Here’s more info on writing conferences and contests, plus an interesting definition of erotic romance vs erotica – useful if you’re going to include sex scenes in your fiction. It’s notoriously difficult to write well, but if you’re going to do it, you may as well be informed. 🙂
Erica Verillo publishes a monthly list of upcoming writers’ conferences, on her blog, Publishing and Other Forms of Insanity and it’s worth a look if you’re interested in attending one. Here’s what she has to say this month: “This August there are more than two dozen writing conferences, many held online, but some in person or in a hybrid format. These writing events offer everything a writer might want: intensive workshops, pitch sessions with agents, how to market yourself and your books, discussions — there is something for everyone. For a full list of conferences held throughout the year see Writing Conferences. If you miss an application deadline, put it on your calendar for next year. And here’s a handy tip she offers – Quite a few conferences offer scholarships, so apply early. Plan ahead!
From Authors Publish: Pocket Fiction is a new British online publisher of short fiction and poetry (100 to 5,000 words). They offer stories that take 5-20 minutes to read – during coffee breaks, commutes, and in waiting rooms. They also produce a podcast where writing from the journal is read aloud. Podcast episodes (on Spotify) are under 20 minutes, perfect for a short daily break. All writing published in the online journal is considered for audio production, unless the author requests otherwise. Find their submission guidelines here.
Also from Authors Publish: a list of 25 magazines that accept creative nonfiction. Creative nonfiction can include memoir, personal and literary essays, and narrative writing on a vast array of topics – memory, culture, travel, literature, food, race, illness, the environment, and much more. Almost all of them also publish other genres, like fiction and poetry.
Whether you’re an author or a reader, you owe it to yourself to check out this list of book festivals and fairs that authors can attend in 2022. Scott Lorenz of Westwind Book Marketing says they’re an excellent way for authors to meet book buyers and reviewers, interact with fellow authors and publishers, and meet readers. (And if you’re a reader, it’s a great way to meet authors!) In addition, book fairs usually want speakers, which can help authors get noticed. His list for 2022 includes fairs all over the country, with happenings throughout the year. Check it out here.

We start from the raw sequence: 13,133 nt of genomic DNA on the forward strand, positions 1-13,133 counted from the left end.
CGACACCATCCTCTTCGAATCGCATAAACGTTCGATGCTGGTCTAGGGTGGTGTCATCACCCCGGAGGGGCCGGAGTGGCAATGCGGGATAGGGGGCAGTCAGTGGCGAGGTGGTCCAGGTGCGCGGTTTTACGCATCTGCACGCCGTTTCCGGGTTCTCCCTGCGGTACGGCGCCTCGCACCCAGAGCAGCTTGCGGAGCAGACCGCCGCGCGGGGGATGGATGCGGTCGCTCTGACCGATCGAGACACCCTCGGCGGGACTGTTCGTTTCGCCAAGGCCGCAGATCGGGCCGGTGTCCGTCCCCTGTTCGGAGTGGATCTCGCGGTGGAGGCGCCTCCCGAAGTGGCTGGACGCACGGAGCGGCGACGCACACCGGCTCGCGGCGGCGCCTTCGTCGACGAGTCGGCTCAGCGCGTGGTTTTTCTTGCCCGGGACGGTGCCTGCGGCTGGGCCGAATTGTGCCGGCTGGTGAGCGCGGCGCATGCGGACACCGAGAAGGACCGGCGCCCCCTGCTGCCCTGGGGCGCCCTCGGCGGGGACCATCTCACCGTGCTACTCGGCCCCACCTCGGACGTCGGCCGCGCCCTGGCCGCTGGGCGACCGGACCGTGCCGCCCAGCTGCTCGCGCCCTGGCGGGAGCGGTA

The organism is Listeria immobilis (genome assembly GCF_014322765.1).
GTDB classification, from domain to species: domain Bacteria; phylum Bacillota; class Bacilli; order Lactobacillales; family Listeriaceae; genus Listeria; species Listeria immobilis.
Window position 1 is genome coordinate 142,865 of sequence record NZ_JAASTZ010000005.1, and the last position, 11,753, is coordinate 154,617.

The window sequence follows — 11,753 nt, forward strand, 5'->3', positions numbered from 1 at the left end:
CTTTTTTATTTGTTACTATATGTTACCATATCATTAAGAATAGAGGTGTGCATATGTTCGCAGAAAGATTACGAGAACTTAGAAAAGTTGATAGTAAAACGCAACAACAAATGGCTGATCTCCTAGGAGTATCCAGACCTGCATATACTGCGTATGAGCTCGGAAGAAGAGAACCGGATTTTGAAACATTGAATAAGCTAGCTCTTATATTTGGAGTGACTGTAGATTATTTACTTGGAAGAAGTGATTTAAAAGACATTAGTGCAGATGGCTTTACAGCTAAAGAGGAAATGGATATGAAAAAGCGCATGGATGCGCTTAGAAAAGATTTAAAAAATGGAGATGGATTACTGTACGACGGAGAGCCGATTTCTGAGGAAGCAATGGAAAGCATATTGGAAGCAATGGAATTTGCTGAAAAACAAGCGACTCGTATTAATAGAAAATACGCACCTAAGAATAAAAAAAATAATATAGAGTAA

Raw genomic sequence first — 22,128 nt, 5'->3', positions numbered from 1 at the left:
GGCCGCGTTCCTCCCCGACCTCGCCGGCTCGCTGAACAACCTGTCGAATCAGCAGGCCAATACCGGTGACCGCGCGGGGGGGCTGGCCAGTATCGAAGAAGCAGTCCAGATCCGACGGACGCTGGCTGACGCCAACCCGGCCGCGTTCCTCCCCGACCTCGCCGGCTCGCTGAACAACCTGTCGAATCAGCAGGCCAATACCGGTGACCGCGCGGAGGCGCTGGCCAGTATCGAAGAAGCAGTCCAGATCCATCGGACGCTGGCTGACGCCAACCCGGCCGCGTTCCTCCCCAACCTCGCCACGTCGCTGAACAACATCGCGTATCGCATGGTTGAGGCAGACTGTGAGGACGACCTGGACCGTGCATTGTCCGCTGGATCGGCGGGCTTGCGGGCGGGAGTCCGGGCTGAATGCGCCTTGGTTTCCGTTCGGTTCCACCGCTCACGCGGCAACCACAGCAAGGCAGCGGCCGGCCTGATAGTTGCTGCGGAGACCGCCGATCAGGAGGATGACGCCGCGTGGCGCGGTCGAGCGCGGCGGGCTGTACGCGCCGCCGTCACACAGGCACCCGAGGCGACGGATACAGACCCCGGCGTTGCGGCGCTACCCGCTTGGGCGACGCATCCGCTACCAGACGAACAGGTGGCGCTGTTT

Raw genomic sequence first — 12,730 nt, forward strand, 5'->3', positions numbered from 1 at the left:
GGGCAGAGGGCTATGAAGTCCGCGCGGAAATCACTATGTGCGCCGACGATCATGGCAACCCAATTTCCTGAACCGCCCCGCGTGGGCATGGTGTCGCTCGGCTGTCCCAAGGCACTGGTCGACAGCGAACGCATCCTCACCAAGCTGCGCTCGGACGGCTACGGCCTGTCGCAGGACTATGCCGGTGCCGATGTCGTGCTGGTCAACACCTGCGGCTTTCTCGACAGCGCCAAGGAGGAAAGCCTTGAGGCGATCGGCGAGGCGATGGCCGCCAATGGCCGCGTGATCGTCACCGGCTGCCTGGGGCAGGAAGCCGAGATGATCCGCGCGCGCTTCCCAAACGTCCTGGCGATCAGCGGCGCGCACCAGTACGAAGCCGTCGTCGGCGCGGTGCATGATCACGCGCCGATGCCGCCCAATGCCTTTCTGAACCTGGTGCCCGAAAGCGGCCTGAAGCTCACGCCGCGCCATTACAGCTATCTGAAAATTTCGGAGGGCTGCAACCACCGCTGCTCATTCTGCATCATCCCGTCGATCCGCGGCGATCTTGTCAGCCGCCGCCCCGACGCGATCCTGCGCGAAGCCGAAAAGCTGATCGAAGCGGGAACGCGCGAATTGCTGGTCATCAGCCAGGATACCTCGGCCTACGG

America’s Romance writers are an active community with chapters across the country. Most chapters run contests for new romance writing – here is a small selection of upcoming ones. The New Jersey Romance Writers’ Put Your Heart in a Book is for unpublished romance authors. Enter in five categories with manuscripts of up to 40,000 words. The winners in each category get $2000 and every entry gets feedback from at least 2 published authors. Deadline August 1.
The Romance Writers of America’s New York City chapter is looking for entries for its First Chapter contest. They want the first chapter (25 pages or fewer) of an unpublished romance. This contest is open to all published and unpublished authors. Deadline August 31.
The Emily is organized by the League of Romance Writers, and their contest 0pens for submissions on September 1 and closes October 2. It’s for both published and unpublished authors. The maximum word count is 5,600 words including the prologue, if applicable. They do accept erotic romance, but not erotica – and they provide an interesting and useful definition of both.
So, in case you weren’t feeling hot enough in this heat, here it is: EROTIC ROMANCE is a subgenre of romance.
~ Like all romance, it has a hero and a heroine referred to as the h/h (or a same-sex pairing), also referred to as the h/h.
~ The h/h each have their own individual character arc and their own individual plot arc.
~ These two (2) plot arcs are interwoven to create the story arc.
~ The love story is the central plot, and the story must have a happy ending (either happy-for-now or happily-ever-after).
~ A romance is classified as erotic when the story contains explicit sex scenes.
On the other hand, EROTICA is a subgenre of general fiction.
~ It probably won’t have an h/h or interwoven plots. More likely, it will have a single protagonist.
~ If there is a love interest, that person is more likely a secondary character.
~ It may or may not have a happy ending.
~ The sex exists primarily to support the protagonist’s character journey, not the love story.
~ If the couple does not end up together at the end, it’s erotica.
~ If the love story is not central, it’s erotica.
Before entering any contest, do your homework to check that they’re legitimate. I’m pretty sure the ones I’ve mentioned are, since most have been running for years. But you can and should check Writer Beware (sponsored by the Science Fiction Writers Association, though this covers all genres) for scam alerts. Or check the ALLi (Alliance of Independent Authors) list of contest ratings here.
Thanks for reading! And until next month, keep writing…